Also, the electrolyte in the battery can freeze. Because the chemical composition of the battery changes depending on how charged or discharged it is, the temperature at which it freezes varies widely. This is also why a hydrometer can tell you a battery’s state. Anyway, a discharged battery freezes much more easily, so if your charging system has problems and you’re in a bitter cold environment, this can bite you too. Even worse: If your battery is discharged and frozen, and you get a jumpstart, attempting to charge a frozen battery will destroy it. See http://www.uuhome.de/william.darden/carfaq4.htm#freeze_points for temperatures.

    Adding a battery warming blanket isn’t a bad idea, even if you’re not at risk for frozen electrolyte, simply because the cranking amperage capacity is so much higher when the battery’s warm.

    And of course, once you have a block warmer and battery blanket wired up under the hood, you might as well hang a trickle charger off the AC power input. Splice ’em all together to run from a single plug, and put a retractable cord reel behind the grill. 🙂

    Handy hint: Trees along the street decked with festive lights? Free outlets!

  4. drippytongue says:

    10 miles from Embarrass Minnesota, Thee icebox of the nation. Winter ’04 we hit -51, winter -05 -48, winter ’06 -52, winter ’07 -48. Right now as I type it is Sunny and 2degrees. Oil dipstick heater? Put a hot strip of metal in your oil isn’t going to do much at all, you’ll notice no change in starting on cold days. Frost plug heater? hmmm. popping a hole in the side of your engine block where the water flows and hope it doesn’t leak and it is -20, hmmmm. Magnet that clings to the oil pan, while hitting bumps and snow and doesn’t heat the water, um no no. The inline tank heater, the kind that attaches to the heater hose with radiator clamps, you know, the one that when you jump in your rig and start the engine when it is -42.7 and turn on the defroster/heater and you have heat NOW! Ya, that one in my humble opinion is the way to go. Basically I know how nice it is to get in the truck and have heat now. More importantly having a pickup truck that starts just like it is 80degrees outside is even more rewarding. The inline heater has to possitioned lower than the water pump. Other than that you simply cut the 5/8″ hose and have the flow go toward the water pump. Circulates water around engine and the heater core inside the vehicle. Even if you don’t have these extremes of temps wouldn’t it be nice to have heat, before you get to work or the store?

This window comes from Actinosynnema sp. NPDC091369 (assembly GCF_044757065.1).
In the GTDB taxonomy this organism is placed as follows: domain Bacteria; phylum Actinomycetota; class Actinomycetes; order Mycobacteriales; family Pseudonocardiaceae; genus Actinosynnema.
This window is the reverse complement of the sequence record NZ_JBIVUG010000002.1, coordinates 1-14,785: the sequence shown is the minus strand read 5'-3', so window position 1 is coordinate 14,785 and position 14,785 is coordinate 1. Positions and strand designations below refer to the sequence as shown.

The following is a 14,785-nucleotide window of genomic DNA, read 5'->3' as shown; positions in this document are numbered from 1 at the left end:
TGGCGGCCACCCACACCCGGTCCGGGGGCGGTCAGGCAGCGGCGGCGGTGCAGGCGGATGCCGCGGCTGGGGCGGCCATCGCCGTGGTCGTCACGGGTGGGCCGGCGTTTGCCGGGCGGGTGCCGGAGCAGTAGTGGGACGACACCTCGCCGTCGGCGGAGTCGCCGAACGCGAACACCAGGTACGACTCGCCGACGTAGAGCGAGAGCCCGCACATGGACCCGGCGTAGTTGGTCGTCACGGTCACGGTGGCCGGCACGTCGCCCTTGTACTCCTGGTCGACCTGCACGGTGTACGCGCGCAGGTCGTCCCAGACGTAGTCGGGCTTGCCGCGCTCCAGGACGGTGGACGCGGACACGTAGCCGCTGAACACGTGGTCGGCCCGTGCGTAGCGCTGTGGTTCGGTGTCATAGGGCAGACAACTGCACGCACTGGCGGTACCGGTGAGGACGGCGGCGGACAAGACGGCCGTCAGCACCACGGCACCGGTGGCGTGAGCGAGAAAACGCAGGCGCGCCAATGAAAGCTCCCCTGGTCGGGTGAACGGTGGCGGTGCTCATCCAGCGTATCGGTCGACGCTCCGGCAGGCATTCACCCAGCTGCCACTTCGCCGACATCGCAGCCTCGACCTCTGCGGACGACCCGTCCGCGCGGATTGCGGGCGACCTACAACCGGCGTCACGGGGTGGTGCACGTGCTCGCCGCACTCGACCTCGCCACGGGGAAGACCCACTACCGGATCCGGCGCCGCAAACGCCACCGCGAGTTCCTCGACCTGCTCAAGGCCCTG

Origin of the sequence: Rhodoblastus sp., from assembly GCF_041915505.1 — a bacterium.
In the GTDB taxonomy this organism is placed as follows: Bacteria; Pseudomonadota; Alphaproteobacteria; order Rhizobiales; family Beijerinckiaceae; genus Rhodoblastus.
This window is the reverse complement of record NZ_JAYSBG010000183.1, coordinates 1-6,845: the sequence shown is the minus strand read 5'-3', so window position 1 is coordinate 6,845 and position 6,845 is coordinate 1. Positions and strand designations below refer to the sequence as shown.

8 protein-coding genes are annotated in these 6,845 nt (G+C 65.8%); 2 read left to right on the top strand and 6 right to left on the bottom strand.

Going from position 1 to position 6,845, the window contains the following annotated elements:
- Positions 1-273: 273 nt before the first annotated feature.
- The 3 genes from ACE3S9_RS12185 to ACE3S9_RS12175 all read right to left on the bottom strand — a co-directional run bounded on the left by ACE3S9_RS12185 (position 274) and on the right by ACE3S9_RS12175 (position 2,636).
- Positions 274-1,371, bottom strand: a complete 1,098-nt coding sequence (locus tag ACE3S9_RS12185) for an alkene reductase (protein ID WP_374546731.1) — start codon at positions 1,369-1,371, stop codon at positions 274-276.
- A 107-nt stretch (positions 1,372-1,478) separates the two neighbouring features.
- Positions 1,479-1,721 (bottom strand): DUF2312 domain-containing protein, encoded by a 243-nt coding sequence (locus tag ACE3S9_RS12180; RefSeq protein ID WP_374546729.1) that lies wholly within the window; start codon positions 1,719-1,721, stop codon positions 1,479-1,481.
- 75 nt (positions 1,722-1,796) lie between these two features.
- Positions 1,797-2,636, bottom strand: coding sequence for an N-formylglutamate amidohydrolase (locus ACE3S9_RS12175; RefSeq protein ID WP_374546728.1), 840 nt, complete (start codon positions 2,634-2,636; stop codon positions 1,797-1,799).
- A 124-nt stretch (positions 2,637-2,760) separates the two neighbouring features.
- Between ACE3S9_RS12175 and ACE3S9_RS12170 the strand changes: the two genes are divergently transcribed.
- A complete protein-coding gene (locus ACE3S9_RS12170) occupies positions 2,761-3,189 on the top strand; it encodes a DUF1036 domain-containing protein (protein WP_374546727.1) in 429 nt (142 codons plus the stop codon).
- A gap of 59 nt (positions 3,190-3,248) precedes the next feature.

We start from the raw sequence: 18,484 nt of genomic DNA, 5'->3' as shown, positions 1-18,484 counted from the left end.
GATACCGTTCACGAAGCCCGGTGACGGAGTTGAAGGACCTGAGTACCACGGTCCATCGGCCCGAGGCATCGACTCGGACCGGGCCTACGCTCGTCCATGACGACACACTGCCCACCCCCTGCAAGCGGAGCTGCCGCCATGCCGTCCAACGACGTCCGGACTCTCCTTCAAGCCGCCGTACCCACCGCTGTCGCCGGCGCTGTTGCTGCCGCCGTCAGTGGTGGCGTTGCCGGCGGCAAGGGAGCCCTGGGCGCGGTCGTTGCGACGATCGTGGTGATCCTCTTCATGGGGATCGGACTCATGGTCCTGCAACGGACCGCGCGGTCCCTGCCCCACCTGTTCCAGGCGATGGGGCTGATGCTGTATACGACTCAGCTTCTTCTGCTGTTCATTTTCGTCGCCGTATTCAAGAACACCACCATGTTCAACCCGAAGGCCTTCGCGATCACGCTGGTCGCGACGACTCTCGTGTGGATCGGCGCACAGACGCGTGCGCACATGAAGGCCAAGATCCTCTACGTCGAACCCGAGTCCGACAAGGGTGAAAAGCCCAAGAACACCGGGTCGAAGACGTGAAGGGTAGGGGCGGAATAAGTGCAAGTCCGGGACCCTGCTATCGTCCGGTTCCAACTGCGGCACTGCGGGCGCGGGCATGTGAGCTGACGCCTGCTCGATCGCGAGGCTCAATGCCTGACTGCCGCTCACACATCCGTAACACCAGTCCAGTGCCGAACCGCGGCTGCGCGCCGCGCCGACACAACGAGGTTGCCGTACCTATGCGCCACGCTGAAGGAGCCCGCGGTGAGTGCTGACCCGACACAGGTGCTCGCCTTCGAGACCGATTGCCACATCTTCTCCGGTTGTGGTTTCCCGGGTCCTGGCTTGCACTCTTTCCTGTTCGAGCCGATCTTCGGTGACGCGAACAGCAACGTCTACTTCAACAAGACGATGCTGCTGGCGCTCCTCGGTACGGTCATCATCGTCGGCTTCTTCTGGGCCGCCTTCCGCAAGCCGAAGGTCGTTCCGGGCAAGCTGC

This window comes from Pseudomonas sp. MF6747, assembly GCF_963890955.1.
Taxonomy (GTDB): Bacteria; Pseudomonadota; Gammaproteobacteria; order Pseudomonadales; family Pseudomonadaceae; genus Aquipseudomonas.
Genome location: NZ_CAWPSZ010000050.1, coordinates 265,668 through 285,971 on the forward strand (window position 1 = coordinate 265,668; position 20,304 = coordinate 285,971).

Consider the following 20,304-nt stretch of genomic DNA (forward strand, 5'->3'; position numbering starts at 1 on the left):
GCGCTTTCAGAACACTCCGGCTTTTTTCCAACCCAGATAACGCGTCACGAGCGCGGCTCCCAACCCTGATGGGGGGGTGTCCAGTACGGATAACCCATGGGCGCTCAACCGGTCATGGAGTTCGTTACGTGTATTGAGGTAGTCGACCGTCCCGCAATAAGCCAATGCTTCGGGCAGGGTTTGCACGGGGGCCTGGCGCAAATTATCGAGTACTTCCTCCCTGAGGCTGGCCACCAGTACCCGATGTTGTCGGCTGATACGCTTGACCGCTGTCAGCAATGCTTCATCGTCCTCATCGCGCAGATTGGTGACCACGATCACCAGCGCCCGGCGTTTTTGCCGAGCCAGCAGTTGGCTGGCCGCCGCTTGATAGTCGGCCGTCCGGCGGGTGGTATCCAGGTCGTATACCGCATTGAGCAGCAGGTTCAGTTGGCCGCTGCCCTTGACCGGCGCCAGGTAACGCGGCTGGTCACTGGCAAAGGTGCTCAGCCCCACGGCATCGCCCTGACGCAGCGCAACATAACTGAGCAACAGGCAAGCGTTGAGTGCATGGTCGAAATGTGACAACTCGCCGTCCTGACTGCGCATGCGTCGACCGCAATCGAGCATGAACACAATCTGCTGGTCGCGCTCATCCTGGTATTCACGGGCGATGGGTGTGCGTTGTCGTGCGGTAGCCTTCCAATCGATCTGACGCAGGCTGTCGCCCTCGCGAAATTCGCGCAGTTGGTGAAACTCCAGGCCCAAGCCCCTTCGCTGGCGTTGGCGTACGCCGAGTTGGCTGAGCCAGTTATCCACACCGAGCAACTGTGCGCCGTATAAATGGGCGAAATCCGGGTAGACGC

5. Jeff says:

    If you’re looking to find a
    “retractable cord reel for behind the grill ”
    I have what you require.
    Arctic Leash – Vehicle Mount – The ultimate cold weather automotive engine block heater extension cord.

    Introducing the only watertight retractable automotive extension cord reel that permanently mounts to your vehicle. Protects against severe weather without draining the battery. Saves time, money, & fuel. Assists in reducing vehicle emissions. Safe & simple to use. Easy to install. Conveniently ready whenever you need it. Completely hidden out of sight.
    Just – Pull to plug in – retract with a tug.
    Never carry an extension cord again!